Giving Tuesday

This Giving Tuesday, we are feeling inspired by Melinda Gates’ recent $1 billion pledge “to expand women’s power and influence in the United States.” She rightly points out that gender equality is a vastly underfunded issue area.

Setting women up to succeed in life and in leadership starts with supporting healthy, happy communities and raising strong, confident girls.

However, many of our institutions are failing to accomplish this. According to a KPMG Women’s Leadership Study, by adulthood, less than half of women personally identify with feeling confident despite recognizing confidence as a key leadership trait. We need to reverse this confidence deficit to reach gender parity in leadership.

So, how can funders make a greater impact in advancing gender equality? We have compiled our “good ideas for the taking” below.

Female Participation in Sports

Sports are a natural catalyst for leadership development. In fact, a joint study by EY and espnW found that 94% of women in executive level leadership played a sport while growing up. However, girls’ participation in sports is on the decline. The Aspen Institute’s Project Play finds that girls are two to three times more likely than boys to drop out of sports between 8th and 12th grades due to lack of access, prioritization of academics, and high costs of participation.

Funders can support female athletic programs by:

  • Investing in female coaches.
  • Subsidizing uniform, equipment, and transportation costs.
  • Creating dedicated play spaces for females.
  • Sponsoring tickets for young athletes to attend professional women’s sports games.
  • Providing academic support for female athletes.
  • Supporting organizations that promote gender equality in sports like Play Like a Girl, Girls in the Game, Girls on the Run, and SheJumps.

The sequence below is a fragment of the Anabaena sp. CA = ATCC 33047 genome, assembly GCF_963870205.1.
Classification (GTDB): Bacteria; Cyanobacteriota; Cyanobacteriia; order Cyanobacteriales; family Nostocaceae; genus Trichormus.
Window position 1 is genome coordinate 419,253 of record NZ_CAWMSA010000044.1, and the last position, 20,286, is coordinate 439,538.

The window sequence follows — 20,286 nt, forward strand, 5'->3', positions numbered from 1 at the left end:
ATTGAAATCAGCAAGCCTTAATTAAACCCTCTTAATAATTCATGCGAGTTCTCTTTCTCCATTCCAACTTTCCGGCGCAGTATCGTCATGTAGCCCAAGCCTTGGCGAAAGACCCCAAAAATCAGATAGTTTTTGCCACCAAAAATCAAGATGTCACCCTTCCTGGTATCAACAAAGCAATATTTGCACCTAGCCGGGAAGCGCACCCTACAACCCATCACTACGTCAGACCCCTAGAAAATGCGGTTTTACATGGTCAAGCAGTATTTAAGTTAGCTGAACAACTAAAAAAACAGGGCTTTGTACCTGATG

Female Representation in Male-Dominated Fields

We have established that there is a women’s leadership gap. Worse, women are drastically outnumbered in several of the economy’s most dominant fields. Females are underrepresented in these fields in part because our society unconsciously trains girls to associate certain activities with boys at an extremely early age. In a University of Washington study, the six-year-old girls surveyed held stereotypes that boys are superior at programming and robotics. However, when given the opportunity to try these types of activities, the same girls exhibited similar levels of interest and self-efficacy for programming and robotics as boys. Regardless of the associated gender stereotypes, girls should be exposed to a variety of activities when they are young and encouraged to continue pursuing their interests.

Funders can reduce gender stereotypes and expand female representation in male-dominated fields by:

  • Hosting workshops that teach parents how to model gender equality at home.
  • Awarding “Equality Grants” to help teachers promote gender equality in their classrooms and sponsoring reading materials, games and lesson plans that reflect gender equality.
  • Offering test preparation, college guidance and career exploration resources to high school girls.
  • Supporting organizations that promote gender equality in STEM (Girls Who Code, Built by Girls, DIY Girls) and other activities (WriteGirl, Girls Rock Camp Alliance, Girl Be Heard).

Female Mentorship Opportunities

Quality mentorship is critical to women’s success and ascent to power. However, many mentoring programs are targeted toward women in the workforce. While these programs are beneficial, girls and young women often need support earlier on to help them enter the workforce. A study by Canada’s Centre for Addiction and Mental Health finds that girls who participate in formalized mentoring programs are more academically motivated, exhibit fewer behavioral problems and gain expanded professional networks.

Funders can facilitate effective mentorship programs in-person and online by:

  • Recruiting mentors from underrepresented fields and backgrounds.
  • Facilitating trainings on successful mentoring techniques.
  • Offering structured mentoring sessions that include guided conversations and shared experiences.
  • Hosting professional development workshops for girls from local high schools and offering paid volunteer opportunities to female employees.
  • Supporting organizations that promote mentorship like Girls Inc.,  Step Up, and Career Girls.

Melinda Gates is right – gender equality can’t wait. Let’s get to work.